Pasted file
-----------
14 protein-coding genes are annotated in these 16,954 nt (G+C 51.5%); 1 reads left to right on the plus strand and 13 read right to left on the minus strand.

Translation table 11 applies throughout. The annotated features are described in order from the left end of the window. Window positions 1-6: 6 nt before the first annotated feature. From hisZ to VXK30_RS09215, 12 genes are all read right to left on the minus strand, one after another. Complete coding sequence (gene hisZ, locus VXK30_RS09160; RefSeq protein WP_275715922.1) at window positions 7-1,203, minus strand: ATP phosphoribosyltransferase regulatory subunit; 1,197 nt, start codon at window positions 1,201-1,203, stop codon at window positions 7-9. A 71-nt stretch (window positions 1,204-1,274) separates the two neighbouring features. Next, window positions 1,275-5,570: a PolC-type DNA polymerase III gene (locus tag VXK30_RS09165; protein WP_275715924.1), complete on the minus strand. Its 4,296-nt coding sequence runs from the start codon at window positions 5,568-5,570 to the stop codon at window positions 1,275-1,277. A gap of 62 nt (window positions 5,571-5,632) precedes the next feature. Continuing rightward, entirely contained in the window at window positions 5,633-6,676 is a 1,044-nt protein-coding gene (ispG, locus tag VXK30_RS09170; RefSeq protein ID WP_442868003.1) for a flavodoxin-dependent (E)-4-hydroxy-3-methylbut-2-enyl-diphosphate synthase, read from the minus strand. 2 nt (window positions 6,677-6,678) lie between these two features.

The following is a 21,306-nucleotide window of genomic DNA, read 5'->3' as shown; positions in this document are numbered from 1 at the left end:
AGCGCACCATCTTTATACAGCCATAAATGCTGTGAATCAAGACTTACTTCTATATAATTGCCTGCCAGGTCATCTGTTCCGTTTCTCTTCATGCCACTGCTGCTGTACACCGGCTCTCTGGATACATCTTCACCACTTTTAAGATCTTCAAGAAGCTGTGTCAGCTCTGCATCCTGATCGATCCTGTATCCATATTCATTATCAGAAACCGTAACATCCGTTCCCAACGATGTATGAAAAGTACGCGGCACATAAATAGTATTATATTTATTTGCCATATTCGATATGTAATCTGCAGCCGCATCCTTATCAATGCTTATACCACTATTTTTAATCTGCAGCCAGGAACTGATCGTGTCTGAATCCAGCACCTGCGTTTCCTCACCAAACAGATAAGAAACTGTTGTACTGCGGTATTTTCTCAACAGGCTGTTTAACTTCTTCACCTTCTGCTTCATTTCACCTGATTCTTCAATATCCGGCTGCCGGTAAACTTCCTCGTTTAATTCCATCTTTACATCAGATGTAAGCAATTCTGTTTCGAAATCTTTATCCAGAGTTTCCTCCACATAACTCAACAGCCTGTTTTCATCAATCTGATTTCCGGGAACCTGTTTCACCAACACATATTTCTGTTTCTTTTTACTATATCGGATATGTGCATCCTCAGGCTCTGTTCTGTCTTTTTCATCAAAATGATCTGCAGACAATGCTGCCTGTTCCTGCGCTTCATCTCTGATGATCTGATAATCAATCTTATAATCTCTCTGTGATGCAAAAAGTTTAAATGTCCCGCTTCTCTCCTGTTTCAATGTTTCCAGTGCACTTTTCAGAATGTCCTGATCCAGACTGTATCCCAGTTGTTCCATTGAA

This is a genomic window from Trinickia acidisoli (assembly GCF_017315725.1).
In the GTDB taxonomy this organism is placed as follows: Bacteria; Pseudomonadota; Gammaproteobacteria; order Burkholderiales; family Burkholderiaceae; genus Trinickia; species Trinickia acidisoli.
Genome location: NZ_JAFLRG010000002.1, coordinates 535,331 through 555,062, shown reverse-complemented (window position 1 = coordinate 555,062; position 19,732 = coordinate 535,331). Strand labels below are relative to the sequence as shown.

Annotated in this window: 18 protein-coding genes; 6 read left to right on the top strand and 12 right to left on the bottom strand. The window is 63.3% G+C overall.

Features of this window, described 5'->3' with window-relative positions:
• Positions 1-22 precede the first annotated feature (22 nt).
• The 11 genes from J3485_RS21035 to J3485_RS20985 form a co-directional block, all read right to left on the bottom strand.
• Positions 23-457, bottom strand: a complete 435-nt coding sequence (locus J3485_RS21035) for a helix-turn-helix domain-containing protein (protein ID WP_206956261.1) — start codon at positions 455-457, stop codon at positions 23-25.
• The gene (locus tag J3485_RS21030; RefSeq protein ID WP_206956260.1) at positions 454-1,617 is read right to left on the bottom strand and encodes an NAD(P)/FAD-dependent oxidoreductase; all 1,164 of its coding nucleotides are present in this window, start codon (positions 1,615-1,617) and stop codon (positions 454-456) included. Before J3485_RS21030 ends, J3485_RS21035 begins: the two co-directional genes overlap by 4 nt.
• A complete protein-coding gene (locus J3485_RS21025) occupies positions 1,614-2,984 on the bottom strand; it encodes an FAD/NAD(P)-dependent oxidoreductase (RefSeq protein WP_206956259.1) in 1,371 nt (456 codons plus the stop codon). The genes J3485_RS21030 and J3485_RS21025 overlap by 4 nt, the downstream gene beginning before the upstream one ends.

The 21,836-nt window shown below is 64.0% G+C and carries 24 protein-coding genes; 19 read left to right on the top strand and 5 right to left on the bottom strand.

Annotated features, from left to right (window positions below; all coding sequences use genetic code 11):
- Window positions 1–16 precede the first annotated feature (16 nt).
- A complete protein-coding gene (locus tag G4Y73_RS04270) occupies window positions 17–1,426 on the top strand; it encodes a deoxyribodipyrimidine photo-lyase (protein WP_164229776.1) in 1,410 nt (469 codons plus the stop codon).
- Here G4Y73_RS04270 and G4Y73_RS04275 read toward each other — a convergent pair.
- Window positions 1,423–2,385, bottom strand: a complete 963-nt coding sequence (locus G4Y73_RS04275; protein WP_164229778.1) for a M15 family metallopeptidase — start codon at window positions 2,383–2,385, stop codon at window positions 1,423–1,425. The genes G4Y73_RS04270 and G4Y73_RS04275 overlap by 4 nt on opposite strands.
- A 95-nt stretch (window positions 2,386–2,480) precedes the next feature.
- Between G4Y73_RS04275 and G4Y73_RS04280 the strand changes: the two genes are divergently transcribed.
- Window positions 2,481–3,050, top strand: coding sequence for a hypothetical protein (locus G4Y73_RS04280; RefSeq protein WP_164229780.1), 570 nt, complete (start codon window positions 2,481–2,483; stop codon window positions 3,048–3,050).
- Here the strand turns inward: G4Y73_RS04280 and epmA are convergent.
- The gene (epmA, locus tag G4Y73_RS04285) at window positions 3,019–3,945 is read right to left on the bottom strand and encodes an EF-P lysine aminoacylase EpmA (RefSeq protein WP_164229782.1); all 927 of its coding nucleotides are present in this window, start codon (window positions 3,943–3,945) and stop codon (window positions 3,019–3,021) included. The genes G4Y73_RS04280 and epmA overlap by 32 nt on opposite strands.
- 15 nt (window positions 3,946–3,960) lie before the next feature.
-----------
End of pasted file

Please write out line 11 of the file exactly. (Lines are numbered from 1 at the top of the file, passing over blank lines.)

• The 11 genes from J3485_RS21035 to J3485_RS20985 form a co-directional block, all read right to left on the bottom strand.